Then something bad happened in Pollok Park at around 33 minutes. I would describe it in the classic terms of hitting a wall, or the wheels falling off, or blowing up. Physically, the tank suddenly felt empty and I had to resist the urge to walk/collapse/hail a taxi. How can this be happening, I wondered? My brain kicked in with the obvious conclusion – you went out too fast. You can’t run this pace. You are an idiot. Etc. Forced to slow down, I fumbled desperately with my water bottle and contemplated the embarrassment of a DNF. As I watched 50-minute-pacer-lady running off into the sunset along with my hopes and dreams, I discovered that I was actually still moving and that my revised goal was now to continue to do so. I might not set a PB, but perhaps I could avoid a PW (Personal Worst). Maybe I could even start to enjoy the race. It was only later, when I’d reviewed the information uploaded from my watch that I realised, I had been running up a hill (where had that come from?!). In addition, in contradiction to the weather forecast, the sun had come out and it had been really quite warm. It had been a very sweaty hill.
And so I trotted along for a bit, taking any small mercies that I could out of the situation. I became aware of a pacer passing me and despondently accepted that this must be the 55 minute one. To my astonishment, I realised it was not – it was my 50-minute-pacer-lady! How was that possible? Had I entered some kind of time warp? Or had she stopped to take her jacket off? I suspect the latter.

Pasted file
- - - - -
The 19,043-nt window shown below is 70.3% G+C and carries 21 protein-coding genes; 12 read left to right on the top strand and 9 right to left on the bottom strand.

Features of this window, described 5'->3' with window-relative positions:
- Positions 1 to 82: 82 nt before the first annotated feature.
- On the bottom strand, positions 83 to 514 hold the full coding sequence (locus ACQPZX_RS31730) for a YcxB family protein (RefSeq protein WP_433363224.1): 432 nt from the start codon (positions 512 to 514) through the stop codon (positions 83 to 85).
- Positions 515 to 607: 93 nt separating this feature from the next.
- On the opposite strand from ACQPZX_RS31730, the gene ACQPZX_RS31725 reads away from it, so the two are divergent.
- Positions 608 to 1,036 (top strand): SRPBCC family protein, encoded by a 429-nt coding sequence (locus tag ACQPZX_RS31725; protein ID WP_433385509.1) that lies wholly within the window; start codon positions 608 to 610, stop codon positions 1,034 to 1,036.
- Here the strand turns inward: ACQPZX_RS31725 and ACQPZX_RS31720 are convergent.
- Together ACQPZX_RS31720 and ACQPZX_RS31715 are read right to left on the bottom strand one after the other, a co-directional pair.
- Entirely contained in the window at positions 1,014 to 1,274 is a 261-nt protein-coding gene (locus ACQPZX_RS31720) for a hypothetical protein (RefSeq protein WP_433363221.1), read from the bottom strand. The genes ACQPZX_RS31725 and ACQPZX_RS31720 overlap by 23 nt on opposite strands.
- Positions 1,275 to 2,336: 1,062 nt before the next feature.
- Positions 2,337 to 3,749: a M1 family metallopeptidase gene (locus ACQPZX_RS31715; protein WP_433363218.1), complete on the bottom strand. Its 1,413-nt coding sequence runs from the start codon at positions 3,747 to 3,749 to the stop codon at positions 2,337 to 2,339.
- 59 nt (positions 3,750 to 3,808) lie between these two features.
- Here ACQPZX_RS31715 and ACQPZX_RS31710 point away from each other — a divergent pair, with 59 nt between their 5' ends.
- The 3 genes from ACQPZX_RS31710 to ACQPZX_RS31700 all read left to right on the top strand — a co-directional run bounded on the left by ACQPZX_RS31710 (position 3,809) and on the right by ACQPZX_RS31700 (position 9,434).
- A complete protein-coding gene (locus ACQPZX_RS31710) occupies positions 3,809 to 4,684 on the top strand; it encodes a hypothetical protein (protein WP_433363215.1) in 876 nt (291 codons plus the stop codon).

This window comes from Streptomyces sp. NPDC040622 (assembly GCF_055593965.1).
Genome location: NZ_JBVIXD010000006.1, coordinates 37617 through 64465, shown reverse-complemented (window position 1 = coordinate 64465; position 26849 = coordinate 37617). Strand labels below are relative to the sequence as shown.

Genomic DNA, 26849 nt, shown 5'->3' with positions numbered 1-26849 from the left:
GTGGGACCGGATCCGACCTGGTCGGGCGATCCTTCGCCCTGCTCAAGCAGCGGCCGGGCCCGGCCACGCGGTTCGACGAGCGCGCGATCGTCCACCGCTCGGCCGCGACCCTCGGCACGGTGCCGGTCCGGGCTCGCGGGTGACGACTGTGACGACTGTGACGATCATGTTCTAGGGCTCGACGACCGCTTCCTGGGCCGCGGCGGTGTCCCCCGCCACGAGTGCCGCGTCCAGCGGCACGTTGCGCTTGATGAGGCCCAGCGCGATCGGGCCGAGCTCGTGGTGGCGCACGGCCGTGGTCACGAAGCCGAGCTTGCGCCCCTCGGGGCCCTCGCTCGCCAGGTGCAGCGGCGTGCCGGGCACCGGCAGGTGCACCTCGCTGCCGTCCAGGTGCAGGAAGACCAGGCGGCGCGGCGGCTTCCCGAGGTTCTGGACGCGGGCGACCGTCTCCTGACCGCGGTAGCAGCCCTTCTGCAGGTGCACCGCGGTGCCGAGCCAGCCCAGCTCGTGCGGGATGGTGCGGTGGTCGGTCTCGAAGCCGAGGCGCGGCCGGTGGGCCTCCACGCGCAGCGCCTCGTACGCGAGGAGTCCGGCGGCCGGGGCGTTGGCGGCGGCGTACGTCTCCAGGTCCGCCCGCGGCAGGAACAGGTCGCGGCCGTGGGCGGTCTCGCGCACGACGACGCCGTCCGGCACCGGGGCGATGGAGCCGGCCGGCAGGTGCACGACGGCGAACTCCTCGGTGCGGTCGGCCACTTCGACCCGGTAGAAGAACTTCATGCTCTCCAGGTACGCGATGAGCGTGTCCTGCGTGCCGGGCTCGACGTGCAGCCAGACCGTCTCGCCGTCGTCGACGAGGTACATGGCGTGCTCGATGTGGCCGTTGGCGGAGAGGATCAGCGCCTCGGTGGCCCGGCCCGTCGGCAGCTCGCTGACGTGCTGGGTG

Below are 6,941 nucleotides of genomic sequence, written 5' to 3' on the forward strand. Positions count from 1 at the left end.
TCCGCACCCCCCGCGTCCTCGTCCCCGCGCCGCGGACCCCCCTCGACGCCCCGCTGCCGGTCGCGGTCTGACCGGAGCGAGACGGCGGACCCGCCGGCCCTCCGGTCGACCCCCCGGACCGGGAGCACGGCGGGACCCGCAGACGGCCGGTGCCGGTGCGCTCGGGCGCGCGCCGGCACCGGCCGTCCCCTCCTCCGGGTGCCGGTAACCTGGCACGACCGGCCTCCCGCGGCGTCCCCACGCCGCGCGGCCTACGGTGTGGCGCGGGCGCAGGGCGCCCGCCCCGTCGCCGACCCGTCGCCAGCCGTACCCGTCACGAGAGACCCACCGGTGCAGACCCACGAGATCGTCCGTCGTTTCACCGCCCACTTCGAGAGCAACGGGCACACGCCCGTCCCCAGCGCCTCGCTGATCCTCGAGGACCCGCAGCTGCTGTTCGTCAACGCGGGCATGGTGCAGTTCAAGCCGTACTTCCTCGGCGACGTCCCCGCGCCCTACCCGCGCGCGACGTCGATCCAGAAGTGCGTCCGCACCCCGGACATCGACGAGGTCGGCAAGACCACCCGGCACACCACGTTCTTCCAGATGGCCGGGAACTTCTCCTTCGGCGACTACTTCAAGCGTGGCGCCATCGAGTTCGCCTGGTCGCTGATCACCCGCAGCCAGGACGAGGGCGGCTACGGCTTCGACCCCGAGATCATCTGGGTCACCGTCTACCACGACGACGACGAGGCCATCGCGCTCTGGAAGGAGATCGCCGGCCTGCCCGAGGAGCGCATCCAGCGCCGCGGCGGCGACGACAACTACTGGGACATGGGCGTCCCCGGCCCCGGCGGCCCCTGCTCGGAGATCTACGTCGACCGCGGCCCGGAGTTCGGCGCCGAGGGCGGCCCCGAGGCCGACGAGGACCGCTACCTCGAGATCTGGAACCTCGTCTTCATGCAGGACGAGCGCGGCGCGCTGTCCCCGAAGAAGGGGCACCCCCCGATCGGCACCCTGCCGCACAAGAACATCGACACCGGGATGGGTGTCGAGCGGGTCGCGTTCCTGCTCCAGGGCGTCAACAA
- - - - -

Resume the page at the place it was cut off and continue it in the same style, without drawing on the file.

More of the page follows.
So we were off again! Like a greyhound after a rabbit (or more like a donkey after a carrot), I was infused with renewed hope as I chased down the ever elusive pacer-lady. The crowds cheered, the pipers played, the elephants danced (or I could have been hallucinating) all the way to the finish. I vaguely recall running past a bank of photographers and I summoned up a grimace, absolutely not giving a flying fig about how I looked in tomorrow’s Daily Record. It was all about survival now.
As I dared to view my cumulative time on my watch, my heart took a little dip upon realising I was not going to break 50 minutes, but would instead come heartbreakingly close. Indeed, my finish time was 50:35 … 35 little seconds between victory and total desolation. OK, I exaggerate. The truth is, I felt fairly content that I couldn’t have bettered that time. I left it all out on the course, as they say (at some point, I may go back and collect it).